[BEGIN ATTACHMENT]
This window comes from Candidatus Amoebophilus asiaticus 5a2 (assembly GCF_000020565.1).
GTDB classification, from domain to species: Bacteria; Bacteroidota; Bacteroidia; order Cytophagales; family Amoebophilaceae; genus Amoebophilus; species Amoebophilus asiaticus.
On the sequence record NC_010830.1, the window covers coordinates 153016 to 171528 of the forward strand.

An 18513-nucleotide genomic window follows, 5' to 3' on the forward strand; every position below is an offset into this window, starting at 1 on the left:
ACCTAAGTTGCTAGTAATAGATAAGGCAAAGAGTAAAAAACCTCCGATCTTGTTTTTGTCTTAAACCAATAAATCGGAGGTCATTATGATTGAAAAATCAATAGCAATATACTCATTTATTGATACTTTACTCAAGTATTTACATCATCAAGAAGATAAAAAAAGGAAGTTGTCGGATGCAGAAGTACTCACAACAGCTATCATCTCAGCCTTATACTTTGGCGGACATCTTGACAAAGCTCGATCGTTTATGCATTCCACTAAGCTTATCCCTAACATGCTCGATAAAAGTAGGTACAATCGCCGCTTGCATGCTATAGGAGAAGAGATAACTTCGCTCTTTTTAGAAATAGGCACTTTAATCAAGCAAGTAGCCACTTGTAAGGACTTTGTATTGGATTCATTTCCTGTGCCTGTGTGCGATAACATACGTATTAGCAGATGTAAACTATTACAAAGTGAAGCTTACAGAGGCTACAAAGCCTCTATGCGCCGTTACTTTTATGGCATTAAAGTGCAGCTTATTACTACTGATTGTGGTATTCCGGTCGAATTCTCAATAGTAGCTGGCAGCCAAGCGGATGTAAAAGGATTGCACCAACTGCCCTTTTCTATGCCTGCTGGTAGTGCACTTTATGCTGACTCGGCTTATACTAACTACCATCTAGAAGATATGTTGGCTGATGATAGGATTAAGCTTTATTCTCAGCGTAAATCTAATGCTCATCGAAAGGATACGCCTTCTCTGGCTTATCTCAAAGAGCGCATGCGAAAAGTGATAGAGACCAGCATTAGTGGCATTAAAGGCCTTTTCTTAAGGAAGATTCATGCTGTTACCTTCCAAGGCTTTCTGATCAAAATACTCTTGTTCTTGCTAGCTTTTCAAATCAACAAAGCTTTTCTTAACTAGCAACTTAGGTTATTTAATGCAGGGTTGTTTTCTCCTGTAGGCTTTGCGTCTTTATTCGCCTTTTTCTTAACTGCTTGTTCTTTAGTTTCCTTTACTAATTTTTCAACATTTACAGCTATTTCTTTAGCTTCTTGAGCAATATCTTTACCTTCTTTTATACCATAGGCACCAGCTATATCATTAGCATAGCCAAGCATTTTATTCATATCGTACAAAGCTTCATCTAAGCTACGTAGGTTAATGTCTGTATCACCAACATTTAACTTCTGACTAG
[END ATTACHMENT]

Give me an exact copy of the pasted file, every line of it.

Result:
This window comes from Candidatus Amoebophilus asiaticus 5a2 (assembly GCF_000020565.1).
GTDB classification, from domain to species: Bacteria; Bacteroidota; Bacteroidia; order Cytophagales; family Amoebophilaceae; genus Amoebophilus; species Amoebophilus asiaticus.
On the sequence record NC_010830.1, the window covers coordinates 153016 to 171528 of the forward strand.

An 18513-nucleotide genomic window follows, 5' to 3' on the forward strand; every position below is an offset into this window, starting at 1 on the left:
ACCTAAGTTGCTAGTAATAGATAAGGCAAAGAGTAAAAAACCTCCGATCTTGTTTTTGTCTTAAACCAATAAATCGGAGGTCATTATGATTGAAAAATCAATAGCAATATACTCATTTATTGATACTTTACTCAAGTATTTACATCATCAAGAAGATAAAAAAAGGAAGTTGTCGGATGCAGAAGTACTCACAACAGCTATCATCTCAGCCTTATACTTTGGCGGACATCTTGACAAAGCTCGATCGTTTATGCATTCCACTAAGCTTATCCCTAACATGCTCGATAAAAGTAGGTACAATCGCCGCTTGCATGCTATAGGAGAAGAGATAACTTCGCTCTTTTTAGAAATAGGCACTTTAATCAAGCAAGTAGCCACTTGTAAGGACTTTGTATTGGATTCATTTCCTGTGCCTGTGTGCGATAACATACGTATTAGCAGATGTAAACTATTACAAAGTGAAGCTTACAGAGGCTACAAAGCCTCTATGCGCCGTTACTTTTATGGCATTAAAGTGCAGCTTATTACTACTGATTGTGGTATTCCGGTCGAATTCTCAATAGTAGCTGGCAGCCAAGCGGATGTAAAAGGATTGCACCAACTGCCCTTTTCTATGCCTGCTGGTAGTGCACTTTATGCTGACTCGGCTTATACTAACTACCATCTAGAAGATATGTTGGCTGATGATAGGATTAAGCTTTATTCTCAGCGTAAATCTAATGCTCATCGAAAGGATACGCCTTCTCTGGCTTATCTCAAAGAGCGCATGCGAAAAGTGATAGAGACCAGCATTAGTGGCATTAAAGGCCTTTTCTTAAGGAAGATTCATGCTGTTACCTTCCAAGGCTTTCTGATCAAAATACTCTTGTTCTTGCTAGCTTTTCAAATCAACAAAGCTTTTCTTAACTAGCAACTTAGGTTATTTAATGCAGGGTTGTTTTCTCCTGTAGGCTTTGCGTCTTTATTCGCCTTTTTCTTAACTGCTTGTTCTTTAGTTTCCTTTACTAATTTTTCAACATTTACAGCTATTTCTTTAGCTTCTTGAGCAATATCTTTACCTTCTTTTATACCATAGGCACCAGCTATATCATTAGCATAGCCAAGCATTTTATTCATATCGTACAAAGCTTCATCTAAGCTACGTAGGTTAATGTCTGTATCACCAACATTTAACTTCTGACTAG